More employees skipping work after big sports events like the Super Bowl, poll finds

Thinking of coming down with something the day after your Super Bowl party? The boss may have seen that move before, new survey results suggest.

An online survey of 1,014 randomly selected full- and part-time Canadian office workers found that 37 per cent know someone who has skipped work the day after a major sporting event such as the Super Bowl, a five per cent increase over a similar survey conducted in 2016.

In a separate survey of senior managers, 46 per cent said calling in sick or making an excuse for skipping work the next day is “the most distracting or annoying employee behaviour when it comes to major sporting events.”

That’s a 24 per cent increase from a similar poll conducted in 2017.

Both new surveys were conducted on behalf of OfficeTeam, an employment agency that specializes in temporary placement of office workers.

Koula Vasilopoulos, Canadian district director for OfficeTeam, said the surveys didn’t delve into why sports related absenteeism may be rising. But she said she hopes the findings prompt businesses to be proactive about preventing a rash of sick calls the morning after a big game.

If there’s a lot of fans in the office, managers could send out notes reminding people to book a vacation day in advance if necessary, said Vasilopoulos, who resides in Calgary. “It’s the unplanned absences that you want to try to prevent.”

In certain cases, it may be possible to allow some employees to work remotely so they can apply a bit of saved commute time to sleeping a little later, or to be flexible about hours — starting at 10 a.m. instead of 9 a.m., for example.

A win for employee morale

There’s also an opportunity to leverage all that football (or hockey, or baseball) enthusiasm for good, said Vasilopoulos.

In focusing on employee engagement and retention, she said, many companies are “taking advantage of these events by creating some kind of internal event around it — a team competition, letting people dress up in their jerseys, different types of things.”

A sports theme could also be applied to a business objective, such as hitting a sales target.

Even something as simple as planning and announcing coffee and snacks for a post-Super Bowl morning meeting can go along way to getting revellers in the door and boosting morale, said Vasilopoulos.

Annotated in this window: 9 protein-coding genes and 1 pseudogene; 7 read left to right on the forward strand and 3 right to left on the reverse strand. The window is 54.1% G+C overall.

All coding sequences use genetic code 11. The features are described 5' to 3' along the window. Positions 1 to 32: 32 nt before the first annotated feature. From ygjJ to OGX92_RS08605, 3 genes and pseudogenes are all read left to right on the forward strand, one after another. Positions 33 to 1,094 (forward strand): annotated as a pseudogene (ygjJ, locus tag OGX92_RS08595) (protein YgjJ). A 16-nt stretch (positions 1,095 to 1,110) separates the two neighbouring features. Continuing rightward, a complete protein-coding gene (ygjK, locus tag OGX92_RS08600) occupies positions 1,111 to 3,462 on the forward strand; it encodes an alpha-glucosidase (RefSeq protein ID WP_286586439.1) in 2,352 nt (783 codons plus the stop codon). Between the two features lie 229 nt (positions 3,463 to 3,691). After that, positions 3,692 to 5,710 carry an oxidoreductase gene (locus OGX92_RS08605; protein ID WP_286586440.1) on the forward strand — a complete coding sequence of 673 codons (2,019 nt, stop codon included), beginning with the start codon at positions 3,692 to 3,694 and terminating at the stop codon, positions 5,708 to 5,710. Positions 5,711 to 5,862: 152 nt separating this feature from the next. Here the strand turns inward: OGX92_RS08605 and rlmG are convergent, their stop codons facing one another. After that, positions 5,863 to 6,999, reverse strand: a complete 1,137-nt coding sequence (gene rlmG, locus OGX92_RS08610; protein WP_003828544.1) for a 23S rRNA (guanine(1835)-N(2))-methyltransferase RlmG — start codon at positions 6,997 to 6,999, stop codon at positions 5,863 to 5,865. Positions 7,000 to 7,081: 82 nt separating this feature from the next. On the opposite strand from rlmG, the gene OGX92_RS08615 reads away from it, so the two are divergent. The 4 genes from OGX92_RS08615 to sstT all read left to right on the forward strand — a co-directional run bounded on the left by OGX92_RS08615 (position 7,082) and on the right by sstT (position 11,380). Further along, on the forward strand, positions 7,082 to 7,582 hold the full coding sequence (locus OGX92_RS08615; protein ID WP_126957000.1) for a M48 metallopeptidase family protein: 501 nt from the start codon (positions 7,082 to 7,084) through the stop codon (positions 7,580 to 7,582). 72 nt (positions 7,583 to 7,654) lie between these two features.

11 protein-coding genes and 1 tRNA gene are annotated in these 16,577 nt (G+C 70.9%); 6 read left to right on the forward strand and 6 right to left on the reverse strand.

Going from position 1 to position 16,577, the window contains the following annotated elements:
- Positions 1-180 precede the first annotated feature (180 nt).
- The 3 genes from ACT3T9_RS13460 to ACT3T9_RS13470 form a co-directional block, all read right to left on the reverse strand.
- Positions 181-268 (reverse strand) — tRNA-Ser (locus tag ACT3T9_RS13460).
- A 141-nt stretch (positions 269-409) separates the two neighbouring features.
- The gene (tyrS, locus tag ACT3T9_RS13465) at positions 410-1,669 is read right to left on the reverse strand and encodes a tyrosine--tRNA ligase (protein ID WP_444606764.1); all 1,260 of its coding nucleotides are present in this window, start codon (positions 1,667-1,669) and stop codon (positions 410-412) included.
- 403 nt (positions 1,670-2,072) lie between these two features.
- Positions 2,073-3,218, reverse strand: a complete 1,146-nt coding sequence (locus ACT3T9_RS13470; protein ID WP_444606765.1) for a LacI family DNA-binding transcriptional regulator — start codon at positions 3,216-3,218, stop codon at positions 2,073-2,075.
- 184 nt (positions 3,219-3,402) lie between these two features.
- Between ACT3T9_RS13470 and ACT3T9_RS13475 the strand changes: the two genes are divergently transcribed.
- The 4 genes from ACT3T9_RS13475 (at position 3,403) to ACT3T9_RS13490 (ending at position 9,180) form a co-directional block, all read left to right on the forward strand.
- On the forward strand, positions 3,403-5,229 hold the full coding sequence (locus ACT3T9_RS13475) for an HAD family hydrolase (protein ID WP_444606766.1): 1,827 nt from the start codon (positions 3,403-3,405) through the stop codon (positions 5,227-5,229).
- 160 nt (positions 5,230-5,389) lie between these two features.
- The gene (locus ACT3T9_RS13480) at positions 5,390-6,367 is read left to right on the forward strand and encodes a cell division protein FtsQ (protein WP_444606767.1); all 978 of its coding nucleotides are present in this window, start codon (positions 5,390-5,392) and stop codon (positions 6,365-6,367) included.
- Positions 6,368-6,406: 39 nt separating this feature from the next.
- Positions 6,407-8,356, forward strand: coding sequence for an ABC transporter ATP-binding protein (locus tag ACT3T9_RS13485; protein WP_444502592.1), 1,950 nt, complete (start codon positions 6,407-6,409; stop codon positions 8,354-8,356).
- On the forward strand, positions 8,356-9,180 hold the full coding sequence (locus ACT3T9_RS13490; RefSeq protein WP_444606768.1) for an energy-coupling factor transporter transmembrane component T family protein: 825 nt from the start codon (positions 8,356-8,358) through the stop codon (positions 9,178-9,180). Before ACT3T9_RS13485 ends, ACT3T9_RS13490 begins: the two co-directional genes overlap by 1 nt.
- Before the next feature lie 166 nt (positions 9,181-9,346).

These small gestures can help cultivate employee loyalty — something she said has “100 per cent” become more critical given the low unemployment labour market.

“When people are happy, they generally perform at a very good level,” she said. “When it comes to employee retention, it’s really important to think about things that allow people to continue to get work done but in a way that’s creating some happiness.”

‘Engaged employees’

Glenn Zujew, executive vice-president of health marketing company Klick Inc., agrees. He said sports events are celebrated at Klick, which has picked up dozens of employee satisfaction awards.

“We’re well aware that people have interests and passions outside of work here, so we try to embrace them as much as we can,” said Zujew. If the sporting event takes place during work hours, such as when the Blue Jays were in the playoffs, or when the World Cup is on, the company broadcasts the games on its TV screens so people don’t feel like they have to sneak out to watch.

Instead, staff can take laptops to the lunchroom where they can watch on a big screen while still getting some work done. The company will put playoff Raptors’ games on in the evening and staff will stick around to watch those together as well.

Glenn Zujew, executive vice-president at Klick Inc., (left) unveils the company’s madeover ice cream freezer, the ‘Price cream freezer’ a few years ago when the Toronto Blue Jays had acquired pitcher David Price and had made it to the ALDS playoffs. Some staffers volunteered to eat a ‘Price Cream Sandwich’ every time Price got a strike out, says Zujew.

Although Klick managers can’t do the same for the Super Bowl because it happens on a Sunday each year, Zujew said he believes the overall culture of the office motivates staff to show up in the morning.

“When they’re tired the next day after watching the Super Bowl, we want them to feel like they’re coming into a place where they can have some fun, they can learn here, they feel connected to the work, and excited about seeing their friends to talk about the game,” he said.

“People who like each other and work well together and have fun together are going to create your loyal, most engaged employees and they end up, in turn, creating some of the best work.”

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